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High schoolers help finish countys newest Habitat for Humanity home

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Students from six area high schools helped complete Pamela Pointer’s new home. 

 

On Sunday, March 24, Habitat for Humanity of Williamson County will dedicate to Franklin native Pamela Pointer her new home. Built and sponsored by local high schools through the Habitat High Build program, this new, energy-efficient residence on 9th Street in downtown Franklin sits just feet from the home in which Pamela was raised.

“My family built our home in the 1940s. It has a lot of good memories, but I worry about its safety. Now I have a place where the whole family can come together. I feel truly blessed to be able to purchase a Habitat home.”

Over the past five weekends, Pamela has worked alongside students from Brentwood, Centennial, Currey Ingram, Franklin, Independence, Ravenwood and Summit high schools. According to the organization, this is the 15th Habitat High home for HFHWC and is funded through money raised by the students in the Habitat for Humanity clubs at each school and through the generous donations of corporate sponsorship. Ed McAssey, Chief Operating Officer of the Lasko Products, Inc. calls his company’s commitment to the program a no-brainer.

“We wanted to do something for those who work for us and for the next generation of our workforce,” McAssey said. “Habitat High provides important life experience for the high schoolers, while helping deserving individuals in our community achieve their goal of home ownership. We are excited to be part of sponsoring Habitat High for the next five years.”

Habitat Crew Leader Bill Harris worked on the project each weekend and saw firsthand the energy the students and families brought to the project.

“The volunteers were here early each day and ready to work – even the snow didn’t keep them away,” he said. “We stayed ahead of schedule all during the process, and the students did an excellent job of paying attention to all the detail work that needed to be done. It was a great build.”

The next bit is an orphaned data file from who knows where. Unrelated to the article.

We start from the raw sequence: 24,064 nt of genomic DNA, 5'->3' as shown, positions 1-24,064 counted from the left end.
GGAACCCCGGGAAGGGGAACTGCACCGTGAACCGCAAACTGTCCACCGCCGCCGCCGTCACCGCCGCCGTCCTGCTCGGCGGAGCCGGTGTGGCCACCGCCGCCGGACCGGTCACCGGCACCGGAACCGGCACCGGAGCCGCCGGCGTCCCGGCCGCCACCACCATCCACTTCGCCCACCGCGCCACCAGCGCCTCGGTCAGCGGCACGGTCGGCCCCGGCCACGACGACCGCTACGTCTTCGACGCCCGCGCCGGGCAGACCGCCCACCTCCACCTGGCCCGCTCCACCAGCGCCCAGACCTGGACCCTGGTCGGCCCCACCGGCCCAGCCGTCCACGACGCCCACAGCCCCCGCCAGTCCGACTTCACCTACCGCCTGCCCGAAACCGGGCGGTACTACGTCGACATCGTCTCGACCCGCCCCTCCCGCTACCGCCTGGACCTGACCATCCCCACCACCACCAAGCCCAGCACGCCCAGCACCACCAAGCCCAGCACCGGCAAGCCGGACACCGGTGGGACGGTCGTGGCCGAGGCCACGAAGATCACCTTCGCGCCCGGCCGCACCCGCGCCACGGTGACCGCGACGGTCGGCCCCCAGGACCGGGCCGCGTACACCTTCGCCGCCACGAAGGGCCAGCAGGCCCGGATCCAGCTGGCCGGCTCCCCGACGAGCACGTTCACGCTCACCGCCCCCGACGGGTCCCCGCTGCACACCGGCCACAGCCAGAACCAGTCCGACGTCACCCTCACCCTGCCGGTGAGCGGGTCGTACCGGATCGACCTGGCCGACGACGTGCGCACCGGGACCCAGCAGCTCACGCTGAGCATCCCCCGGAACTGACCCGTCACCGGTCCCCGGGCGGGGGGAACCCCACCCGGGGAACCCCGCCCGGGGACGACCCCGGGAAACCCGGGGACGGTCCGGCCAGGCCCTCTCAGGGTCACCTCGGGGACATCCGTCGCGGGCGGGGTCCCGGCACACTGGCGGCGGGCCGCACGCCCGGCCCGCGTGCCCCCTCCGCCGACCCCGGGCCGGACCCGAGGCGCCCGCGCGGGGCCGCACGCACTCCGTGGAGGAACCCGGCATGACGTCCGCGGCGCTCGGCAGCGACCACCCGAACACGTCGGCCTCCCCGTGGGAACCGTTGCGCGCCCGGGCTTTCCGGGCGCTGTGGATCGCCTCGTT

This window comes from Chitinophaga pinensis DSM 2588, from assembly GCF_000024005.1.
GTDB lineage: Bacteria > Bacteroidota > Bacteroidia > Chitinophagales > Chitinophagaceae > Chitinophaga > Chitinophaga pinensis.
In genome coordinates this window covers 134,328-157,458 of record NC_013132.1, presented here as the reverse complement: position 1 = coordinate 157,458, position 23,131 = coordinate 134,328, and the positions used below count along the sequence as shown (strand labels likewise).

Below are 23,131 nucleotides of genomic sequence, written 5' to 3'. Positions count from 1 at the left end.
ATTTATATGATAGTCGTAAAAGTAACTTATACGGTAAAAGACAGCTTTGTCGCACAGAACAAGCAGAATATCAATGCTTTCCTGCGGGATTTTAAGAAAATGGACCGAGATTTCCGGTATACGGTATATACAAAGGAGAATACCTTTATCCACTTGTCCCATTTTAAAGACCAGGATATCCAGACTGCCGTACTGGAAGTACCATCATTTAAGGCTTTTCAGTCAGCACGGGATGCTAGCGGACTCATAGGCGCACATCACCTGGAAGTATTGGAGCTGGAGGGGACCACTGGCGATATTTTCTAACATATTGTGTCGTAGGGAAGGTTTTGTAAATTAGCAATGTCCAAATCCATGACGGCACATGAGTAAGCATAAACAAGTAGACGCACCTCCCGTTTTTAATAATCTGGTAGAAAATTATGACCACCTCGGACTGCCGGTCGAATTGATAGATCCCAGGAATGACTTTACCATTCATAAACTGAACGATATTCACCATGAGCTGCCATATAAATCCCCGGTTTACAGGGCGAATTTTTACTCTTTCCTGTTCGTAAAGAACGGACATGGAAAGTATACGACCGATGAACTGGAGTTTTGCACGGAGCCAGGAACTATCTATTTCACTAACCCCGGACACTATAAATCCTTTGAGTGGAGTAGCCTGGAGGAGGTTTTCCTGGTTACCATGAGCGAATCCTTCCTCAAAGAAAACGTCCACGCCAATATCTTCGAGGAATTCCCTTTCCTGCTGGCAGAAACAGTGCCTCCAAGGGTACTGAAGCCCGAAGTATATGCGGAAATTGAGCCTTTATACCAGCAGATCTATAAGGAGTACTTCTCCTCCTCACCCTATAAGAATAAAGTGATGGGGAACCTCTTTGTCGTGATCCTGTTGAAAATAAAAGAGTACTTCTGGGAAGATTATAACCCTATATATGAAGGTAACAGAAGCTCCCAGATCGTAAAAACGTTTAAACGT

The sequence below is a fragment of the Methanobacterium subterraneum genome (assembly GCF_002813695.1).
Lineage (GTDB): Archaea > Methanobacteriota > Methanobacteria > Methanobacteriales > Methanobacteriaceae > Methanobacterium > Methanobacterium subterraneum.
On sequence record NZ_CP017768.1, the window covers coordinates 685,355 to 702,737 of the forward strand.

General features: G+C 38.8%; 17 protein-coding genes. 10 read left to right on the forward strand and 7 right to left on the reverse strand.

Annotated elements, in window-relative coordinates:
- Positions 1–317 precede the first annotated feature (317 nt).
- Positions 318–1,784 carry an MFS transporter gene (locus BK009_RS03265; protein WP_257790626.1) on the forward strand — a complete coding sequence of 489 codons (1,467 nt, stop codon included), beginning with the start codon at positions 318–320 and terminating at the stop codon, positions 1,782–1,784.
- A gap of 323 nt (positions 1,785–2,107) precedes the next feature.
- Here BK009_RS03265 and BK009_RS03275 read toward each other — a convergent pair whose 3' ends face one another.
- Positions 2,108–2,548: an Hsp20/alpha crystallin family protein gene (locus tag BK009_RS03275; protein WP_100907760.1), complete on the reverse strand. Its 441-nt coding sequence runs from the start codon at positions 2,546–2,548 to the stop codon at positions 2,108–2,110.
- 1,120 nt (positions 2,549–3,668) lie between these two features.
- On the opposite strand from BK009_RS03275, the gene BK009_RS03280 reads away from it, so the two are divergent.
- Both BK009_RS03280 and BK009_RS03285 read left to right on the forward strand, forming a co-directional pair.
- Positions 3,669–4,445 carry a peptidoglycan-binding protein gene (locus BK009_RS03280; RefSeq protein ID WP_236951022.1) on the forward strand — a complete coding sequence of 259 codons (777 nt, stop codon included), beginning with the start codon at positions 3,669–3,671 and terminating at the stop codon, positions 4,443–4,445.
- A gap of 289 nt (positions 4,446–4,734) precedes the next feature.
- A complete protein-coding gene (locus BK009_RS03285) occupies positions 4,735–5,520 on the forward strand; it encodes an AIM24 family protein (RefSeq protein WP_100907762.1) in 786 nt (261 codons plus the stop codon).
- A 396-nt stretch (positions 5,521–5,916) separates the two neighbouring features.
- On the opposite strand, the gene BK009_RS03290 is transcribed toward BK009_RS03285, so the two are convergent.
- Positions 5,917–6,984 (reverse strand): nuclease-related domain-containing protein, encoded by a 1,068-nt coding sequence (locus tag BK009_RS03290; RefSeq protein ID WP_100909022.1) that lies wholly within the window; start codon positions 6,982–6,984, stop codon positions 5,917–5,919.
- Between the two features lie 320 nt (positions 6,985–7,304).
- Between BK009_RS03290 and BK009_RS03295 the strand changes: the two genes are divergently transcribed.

When asked why she came out to help with the build, Kaitlyn Bean, a freshman at Currey Ingram Academy, said, “I helped because it makes a big difference to help build a home, and with everyone's help the house will get done quicker.”

Matthew Roland, a freshman at Currey Ingram Academy, added, “I enjoyed helping someone who needs a new home, it means a lot. Also, my parents have done this before, and I wanted to follow in their footsteps.”

Pamela has four children. Her daughter, Irish, and her son, Adrian, are grown and have families of their own. Her son, Blair, 24, works at Kroger and attends Columbia State part-time. Her youngest son, Stanley, is 22 and a senior at the University of Tennessee-Knoxville, studying business management. Stanley helped to organize a week of service for Alpha Phi Alpha Fraternity. The fraternity earned more than 400 hours of service and donated 200 hours to Pamela’s goal of 420 “sweat equity” hours. He also made a trip home from Knoxville and spent the third weekend of the build working alongside his mother.

“I have dreamed of this day for years and from the bottom of my heart,” Pamela said.

 

Posted on: 3/21/2013

 
 

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